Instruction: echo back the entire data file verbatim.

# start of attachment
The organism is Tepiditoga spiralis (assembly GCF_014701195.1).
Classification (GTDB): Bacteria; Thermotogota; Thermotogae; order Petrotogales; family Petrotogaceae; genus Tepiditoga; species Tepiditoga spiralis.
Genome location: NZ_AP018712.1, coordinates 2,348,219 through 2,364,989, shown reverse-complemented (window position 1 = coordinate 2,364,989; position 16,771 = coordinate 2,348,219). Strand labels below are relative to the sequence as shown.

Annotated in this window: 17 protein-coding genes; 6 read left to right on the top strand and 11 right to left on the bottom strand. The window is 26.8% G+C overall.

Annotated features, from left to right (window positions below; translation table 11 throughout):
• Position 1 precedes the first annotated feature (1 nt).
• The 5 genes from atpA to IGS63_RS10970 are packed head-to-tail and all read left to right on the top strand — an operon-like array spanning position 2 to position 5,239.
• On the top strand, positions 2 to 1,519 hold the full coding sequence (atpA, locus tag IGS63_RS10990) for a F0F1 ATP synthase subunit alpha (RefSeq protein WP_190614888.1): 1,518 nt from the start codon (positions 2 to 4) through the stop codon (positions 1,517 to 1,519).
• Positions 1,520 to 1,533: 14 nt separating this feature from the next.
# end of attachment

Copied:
The organism is Tepiditoga spiralis (assembly GCF_014701195.1).
Classification (GTDB): Bacteria; Thermotogota; Thermotogae; order Petrotogales; family Petrotogaceae; genus Tepiditoga; species Tepiditoga spiralis.
Genome location: NZ_AP018712.1, coordinates 2,348,219 through 2,364,989, shown reverse-complemented (window position 1 = coordinate 2,364,989; position 16,771 = coordinate 2,348,219). Strand labels below are relative to the sequence as shown.

Annotated in this window: 17 protein-coding genes; 6 read left to right on the top strand and 11 right to left on the bottom strand. The window is 26.8% G+C overall.

Annotated features, from left to right (window positions below; translation table 11 throughout):
• Position 1 precedes the first annotated feature (1 nt).
• The 5 genes from atpA to IGS63_RS10970 are packed head-to-tail and all read left to right on the top strand — an operon-like array spanning position 2 to position 5,239.
• On the top strand, positions 2 to 1,519 hold the full coding sequence (atpA, locus tag IGS63_RS10990) for a F0F1 ATP synthase subunit alpha (RefSeq protein WP_190614888.1): 1,518 nt from the start codon (positions 2 to 4) through the stop codon (positions 1,517 to 1,519).
• Positions 1,520 to 1,533: 14 nt separating this feature from the next.